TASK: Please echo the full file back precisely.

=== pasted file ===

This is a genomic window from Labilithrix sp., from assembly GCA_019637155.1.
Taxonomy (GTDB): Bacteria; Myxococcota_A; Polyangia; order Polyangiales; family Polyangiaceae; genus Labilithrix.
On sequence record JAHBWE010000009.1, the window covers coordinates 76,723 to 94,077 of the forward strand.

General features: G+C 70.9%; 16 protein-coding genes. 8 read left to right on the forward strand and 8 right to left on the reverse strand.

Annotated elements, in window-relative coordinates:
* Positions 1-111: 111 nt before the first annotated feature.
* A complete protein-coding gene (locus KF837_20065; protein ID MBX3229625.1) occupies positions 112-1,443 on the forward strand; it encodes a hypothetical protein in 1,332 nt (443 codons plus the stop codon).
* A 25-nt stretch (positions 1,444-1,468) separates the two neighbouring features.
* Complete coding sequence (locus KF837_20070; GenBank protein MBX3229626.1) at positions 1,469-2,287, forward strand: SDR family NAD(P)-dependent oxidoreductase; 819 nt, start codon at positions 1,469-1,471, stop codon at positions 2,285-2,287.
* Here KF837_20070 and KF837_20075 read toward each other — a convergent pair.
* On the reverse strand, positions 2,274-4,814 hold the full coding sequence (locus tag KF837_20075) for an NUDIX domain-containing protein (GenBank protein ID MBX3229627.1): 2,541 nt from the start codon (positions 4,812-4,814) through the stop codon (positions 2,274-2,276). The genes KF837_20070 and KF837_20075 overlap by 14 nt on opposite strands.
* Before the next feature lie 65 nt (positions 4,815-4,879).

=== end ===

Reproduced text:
This is a genomic window from Labilithrix sp., from assembly GCA_019637155.1.
Taxonomy (GTDB): Bacteria; Myxococcota_A; Polyangia; order Polyangiales; family Polyangiaceae; genus Labilithrix.
On sequence record JAHBWE010000009.1, the window covers coordinates 76,723 to 94,077 of the forward strand.

General features: G+C 70.9%; 16 protein-coding genes. 8 read left to right on the forward strand and 8 right to left on the reverse strand.

Annotated elements, in window-relative coordinates:
* Positions 1-111: 111 nt before the first annotated feature.
* A complete protein-coding gene (locus KF837_20065; protein ID MBX3229625.1) occupies positions 112-1,443 on the forward strand; it encodes a hypothetical protein in 1,332 nt (443 codons plus the stop codon).
* A 25-nt stretch (positions 1,444-1,468) separates the two neighbouring features.
* Complete coding sequence (locus KF837_20070; GenBank protein MBX3229626.1) at positions 1,469-2,287, forward strand: SDR family NAD(P)-dependent oxidoreductase; 819 nt, start codon at positions 1,469-1,471, stop codon at positions 2,285-2,287.
* Here KF837_20070 and KF837_20075 read toward each other — a convergent pair.
* On the reverse strand, positions 2,274-4,814 hold the full coding sequence (locus tag KF837_20075) for an NUDIX domain-containing protein (GenBank protein ID MBX3229627.1): 2,541 nt from the start codon (positions 4,812-4,814) through the stop codon (positions 2,274-2,276). The genes KF837_20070 and KF837_20075 overlap by 14 nt on opposite strands.
* Before the next feature lie 65 nt (positions 4,815-4,879).